The funny thing is, when you get to a certain level, the tables turn and YOUR input is requested. Jim and Yanik bounce stuff off me and bring me in for advice (if you’re on their lists, you’ve probably seen what I mean), just as much as I was looking to them for help in the early years.

    In other cases, a mentor relationship started from simply writing a letter or getting a meeting with someone and ASKING for the help. Yes, it can be that simple.

    Many people don’t ASK and TAKE ACTION for what they want — that’s one of the big “secrets” to making it happen.

    Hope that helps you out — and thanks again for the comments!

    Chris 🙂

  10. Koshy – thanks for sharing your personal story. That’s an excellent example!

    Chuck – thanks for your kind words…good timing. Appreciate you including me in your video!

    Chris 🙂

  11. Keith Howard says:

    Hi Chris,
    sorry I missed your blog last week . But please give my best wishes to your father and I hope and pray that he gets well soon …

    Keith.. 🙂

  12. Ernest Troie says:

    Chris,I’m sorry to hear about your father.I’ll keep him in prayer. What’s his name? Has anyone told you about the power of Xanthones and their power as an anti-inflamatory? Cancer as well as most diseases seam to be of inflamation. You can find out more at pubmed.com.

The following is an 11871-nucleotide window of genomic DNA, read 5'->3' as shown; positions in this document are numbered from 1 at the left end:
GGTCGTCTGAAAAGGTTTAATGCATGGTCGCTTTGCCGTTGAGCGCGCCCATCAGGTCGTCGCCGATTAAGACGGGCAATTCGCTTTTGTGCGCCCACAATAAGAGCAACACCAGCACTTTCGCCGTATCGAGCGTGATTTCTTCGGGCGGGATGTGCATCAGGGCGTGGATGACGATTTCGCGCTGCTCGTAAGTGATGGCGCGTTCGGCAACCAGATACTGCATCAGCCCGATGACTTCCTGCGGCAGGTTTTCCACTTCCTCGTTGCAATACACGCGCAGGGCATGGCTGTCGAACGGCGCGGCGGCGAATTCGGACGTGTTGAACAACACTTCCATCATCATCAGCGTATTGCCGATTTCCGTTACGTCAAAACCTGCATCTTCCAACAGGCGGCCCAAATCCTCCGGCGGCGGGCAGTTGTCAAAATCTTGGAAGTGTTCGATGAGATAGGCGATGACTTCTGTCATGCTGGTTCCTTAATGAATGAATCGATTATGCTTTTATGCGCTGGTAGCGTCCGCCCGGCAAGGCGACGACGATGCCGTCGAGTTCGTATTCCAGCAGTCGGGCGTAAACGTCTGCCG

God bless you,
    Ernest Troie

  13. Sean says:

    Some more good advice: Realize your mentor is not perfect and may make a mistake now and then!

  14. Josh Bradley says:

    Enjoyed reading this Chris… Especially like that example using Mike Filsaime…

    My buddy Mike Filsaime (doing 10 million a year online) says he can’t teach someone how to just make $1,000/month – he only knows how to help people make $10k, $20k and more each month, because a thousand dollars is simply thinking too small for him.

    Great concept!

  15. I really like the idea of having more than one mentor. Also, to make sure that your mentor has already accomplished what you are trying to accomplish. That is some sound advice. Let’s face it if Presidents, CEOs and top athletes have mentors, so should we.

    Just my two cents.